The positive aspects of behavioral theory include the development of skills in response to certain stimuli, and an assurance that learners will respond in similar ways when in similar circumstances. While this has its place in nursing education, it does involve a mechanistic stimulus-response approach which cannot account for all behavior [28] . Behaviorism is not concerned with creativity or autonomy of learners, nor with their internal mental states [6] . Behaviorism is less concerned with solving the problem and more concerned with how the right outcome can be conditioned and repeated. This lack of focus on judgment, critical thinking, and analysis has become part of the criticism of behaviorism [6] [28] . It could be said that behaviorism has a reductionist approach which limits its usefulness in developing thinking at higher levels required for professional practice. This weakness has highlighted a need to seek out other educational philosophies more focused on the student’s ability to problem-solve and critically evaluate clinical situations [6] . Therefore, the influence of cognitivist and constructivist philosophies has proved valuable in simulation design.

2.2. Cognitivism

While behaviorists believe that learning occurs as a response to stimuli, cognitivism carries the notion that learning involves the reorganization of experiences [6] [29] . Behaviorists stress the role of the environment and the effect on learning, while cognitivists stress what students do with the information. Cognitivists want to know how students attend to, rehearse, transform, code, store, and retrieve information given [24] . The leading, and most influential, cognitive theorist in the West is Piaget [30] , while Vygotsky’s work [12] is more influential in Eastern Europe [6] [31] . Learning to the cognitivist involves a move away from stimulus-response modes of learning to a focus on students’ beliefs and thought processes, perceptions and insights [5] [6] [24] .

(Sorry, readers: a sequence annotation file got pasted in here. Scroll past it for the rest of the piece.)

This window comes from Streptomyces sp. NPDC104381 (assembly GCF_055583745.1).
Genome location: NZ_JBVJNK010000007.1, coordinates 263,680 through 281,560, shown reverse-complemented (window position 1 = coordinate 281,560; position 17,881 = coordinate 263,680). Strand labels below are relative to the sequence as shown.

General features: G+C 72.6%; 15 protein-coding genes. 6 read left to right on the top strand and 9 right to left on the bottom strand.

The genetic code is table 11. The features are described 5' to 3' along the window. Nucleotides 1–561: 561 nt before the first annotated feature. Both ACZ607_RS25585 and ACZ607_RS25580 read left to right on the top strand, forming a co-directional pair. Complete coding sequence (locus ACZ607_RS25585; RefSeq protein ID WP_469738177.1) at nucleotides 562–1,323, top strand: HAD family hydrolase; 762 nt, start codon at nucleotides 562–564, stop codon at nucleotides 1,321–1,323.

One of the major challenges to behaviorism came from the studies on observational learning conducted by Albert Bandura [10] . Bandura found that people could learn new actions merely by observing others perform. More importantly, observers did not have to perform the actions at the time of learning. This cognitivist notion impacts simulation design in the area of pre-briefing material and model simulation clips used to showcase professionals caring for clients in deteriorating clinical situations. Students can learn by simply observing model clips [6] . They are able to build this learning into cognitive schema before attending simulation sessions. Piaget’s [11] work inspired thoughts on how to maximise the development of such cognitive schema.

According to Piaget [11] , equilibration, the drive to produce an optimal state of equilibrium (or adaptation) between cognitive structures and the environment, is the primary motivating force behind cognitive development. To resolve internal conflict in thought, an individual can use one of two component pro- cesses of equilibration: assimilation or accommodation. Assimilation refers to fitting external reality into existing cognitive structures. Accommodation refers to changing internal structures to provide consistency with external reality [24] . Both of these processes inspire learning in simulation as students strive to achieve equilibrium.